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INTRODUCTION

Government agencies and other organizations are now committing resources* and making important long-term decisions concerning the collection, management, and use of spatial data. Although these actions are influenced by current policies, priorities, and opportunities, their ultimate success depends on future developments and trends. An examination of possible futures and policies can be invaluable in creating strategies and procedures to support the evolution of the national spatial data infrastructure (NSDI)**; Future decisions on the NSDI will depend on changing technologies, societal needs, and institutional structures.

The Mapping Science Committee, in coordination with the Federal Geographic Data Committee, convened a two-day workshop in April 1996 to examine the range of possible future scenarios and their effects on spatial data activities. The goal of the workshop was to initiate discussions of how spatial data activities

*  

 The Office of Management and Budget (OMB) determined that federal spatial data activities amounted to about $4.4 billion in FY 1994; this number resulted from a data call described in OMB Bulletin 93-14. Most analysts agree that an equal or greater amount is spent on spatial data activities by state and local governments and the private sector.

**  

The national spatial data infrastructure was defined by the Mapping Science Committee in its 1993 report, Toward a Coordinated Spatial Data Infrastructure for the Nation, as "the means to assemble geographic information that describes the arrangement and attributes of features and phenomena on the Earth. The infrastructure includes the materials, technology, and people necessary to acquire, process, store, and distribute such information to meet a wide variety of needs." The NSDI was the subject of an Executive Order (No. 12906, signed by President Clinton in April 1994) that directs the Federal Geographic Data Committee to take the lead in further developing the NSDI, particularly from the federal perspective.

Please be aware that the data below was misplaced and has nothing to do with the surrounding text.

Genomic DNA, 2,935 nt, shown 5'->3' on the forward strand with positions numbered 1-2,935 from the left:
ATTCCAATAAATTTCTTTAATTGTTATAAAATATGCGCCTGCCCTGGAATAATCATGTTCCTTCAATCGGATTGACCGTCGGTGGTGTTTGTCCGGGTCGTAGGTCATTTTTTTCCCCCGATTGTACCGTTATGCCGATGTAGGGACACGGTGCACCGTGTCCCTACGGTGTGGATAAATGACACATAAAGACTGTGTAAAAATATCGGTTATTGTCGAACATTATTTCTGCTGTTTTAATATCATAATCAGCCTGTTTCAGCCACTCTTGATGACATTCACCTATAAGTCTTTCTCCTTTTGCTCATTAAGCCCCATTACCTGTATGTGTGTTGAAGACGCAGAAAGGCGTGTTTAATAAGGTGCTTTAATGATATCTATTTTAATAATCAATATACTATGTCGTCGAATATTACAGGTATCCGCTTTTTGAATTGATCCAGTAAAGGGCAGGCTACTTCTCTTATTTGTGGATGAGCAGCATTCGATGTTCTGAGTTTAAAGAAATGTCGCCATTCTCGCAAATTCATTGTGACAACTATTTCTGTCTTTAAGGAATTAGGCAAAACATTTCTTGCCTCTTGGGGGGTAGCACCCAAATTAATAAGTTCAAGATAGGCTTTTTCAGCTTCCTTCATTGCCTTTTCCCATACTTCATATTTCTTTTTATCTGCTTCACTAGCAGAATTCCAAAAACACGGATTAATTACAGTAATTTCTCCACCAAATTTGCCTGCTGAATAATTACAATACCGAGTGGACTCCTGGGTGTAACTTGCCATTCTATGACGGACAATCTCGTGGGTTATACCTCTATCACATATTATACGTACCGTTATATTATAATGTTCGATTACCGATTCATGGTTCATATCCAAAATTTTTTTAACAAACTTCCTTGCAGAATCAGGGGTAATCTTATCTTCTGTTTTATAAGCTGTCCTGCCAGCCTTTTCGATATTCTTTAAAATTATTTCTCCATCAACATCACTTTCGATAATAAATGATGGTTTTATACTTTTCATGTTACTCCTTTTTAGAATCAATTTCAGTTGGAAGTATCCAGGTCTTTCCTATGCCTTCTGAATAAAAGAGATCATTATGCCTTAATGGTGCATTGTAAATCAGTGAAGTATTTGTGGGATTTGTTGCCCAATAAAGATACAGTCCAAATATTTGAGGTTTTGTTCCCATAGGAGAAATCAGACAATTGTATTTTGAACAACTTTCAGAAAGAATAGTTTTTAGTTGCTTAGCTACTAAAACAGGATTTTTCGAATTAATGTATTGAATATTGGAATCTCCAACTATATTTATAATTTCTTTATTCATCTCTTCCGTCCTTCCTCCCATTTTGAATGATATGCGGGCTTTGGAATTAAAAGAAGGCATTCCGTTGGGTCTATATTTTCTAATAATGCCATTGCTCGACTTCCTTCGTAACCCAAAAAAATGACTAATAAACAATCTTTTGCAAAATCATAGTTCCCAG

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The Future of Spatial Data and Society: Summary of a Workshop 1 INTRODUCTION Government agencies and other organizations are now committing resources* and making important long-term decisions concerning the collection, management, and use of spatial data. Although these actions are influenced by current policies, priorities, and opportunities, their ultimate success depends on future developments and trends. An examination of possible futures and policies can be invaluable in creating strategies and procedures to support the evolution of the national spatial data infrastructure (NSDI)**; Future decisions on the NSDI will depend on changing technologies, societal needs, and institutional structures. The Mapping Science Committee, in coordination with the Federal Geographic Data Committee, convened a two-day workshop in April 1996 to examine the range of possible future scenarios and their effects on spatial data activities. The goal of the workshop was to initiate discussions of how spatial data activities *    The Office of Management and Budget (OMB) determined that federal spatial data activities amounted to about $4.4 billion in FY 1994; this number resulted from a data call described in OMB Bulletin 93-14. Most analysts agree that an equal or greater amount is spent on spatial data activities by state and local governments and the private sector. **   The national spatial data infrastructure was defined by the Mapping Science Committee in its 1993 report, Toward a Coordinated Spatial Data Infrastructure for the Nation, as "the means to assemble geographic information that describes the arrangement and attributes of features and phenomena on the Earth. The infrastructure includes the materials, technology, and people necessary to acquire, process, store, and distribute such information to meet a wide variety of needs." The NSDI was the subject of an Executive Order (No. 12906, signed by President Clinton in April 1994) that directs the Federal Geographic Data Committee to take the lead in further developing the NSDI, particularly from the federal perspective.